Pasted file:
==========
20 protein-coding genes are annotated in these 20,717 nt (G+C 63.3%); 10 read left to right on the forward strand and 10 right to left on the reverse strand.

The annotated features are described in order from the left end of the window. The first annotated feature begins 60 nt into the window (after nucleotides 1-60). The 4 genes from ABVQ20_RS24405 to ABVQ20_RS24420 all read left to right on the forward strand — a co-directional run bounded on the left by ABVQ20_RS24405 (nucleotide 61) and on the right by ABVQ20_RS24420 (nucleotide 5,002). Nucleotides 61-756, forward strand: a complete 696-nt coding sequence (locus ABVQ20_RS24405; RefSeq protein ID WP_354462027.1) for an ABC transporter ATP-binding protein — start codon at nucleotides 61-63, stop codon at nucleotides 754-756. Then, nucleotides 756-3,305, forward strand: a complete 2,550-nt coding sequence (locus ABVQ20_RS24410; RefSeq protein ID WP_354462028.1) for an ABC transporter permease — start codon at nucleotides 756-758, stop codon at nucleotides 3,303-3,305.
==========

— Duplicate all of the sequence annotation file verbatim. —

20 protein-coding genes are annotated in these 20,717 nt (G+C 63.3%); 10 read left to right on the forward strand and 10 right to left on the reverse strand.

The annotated features are described in order from the left end of the window. The first annotated feature begins 60 nt into the window (after nucleotides 1-60). The 4 genes from ABVQ20_RS24405 to ABVQ20_RS24420 all read left to right on the forward strand — a co-directional run bounded on the left by ABVQ20_RS24405 (nucleotide 61) and on the right by ABVQ20_RS24420 (nucleotide 5,002). Nucleotides 61-756, forward strand: a complete 696-nt coding sequence (locus ABVQ20_RS24405; RefSeq protein ID WP_354462027.1) for an ABC transporter ATP-binding protein — start codon at nucleotides 61-63, stop codon at nucleotides 754-756. Then, nucleotides 756-3,305, forward strand: a complete 2,550-nt coding sequence (locus ABVQ20_RS24410; RefSeq protein ID WP_354462028.1) for an ABC transporter permease — start codon at nucleotides 756-758, stop codon at nucleotides 3,303-3,305.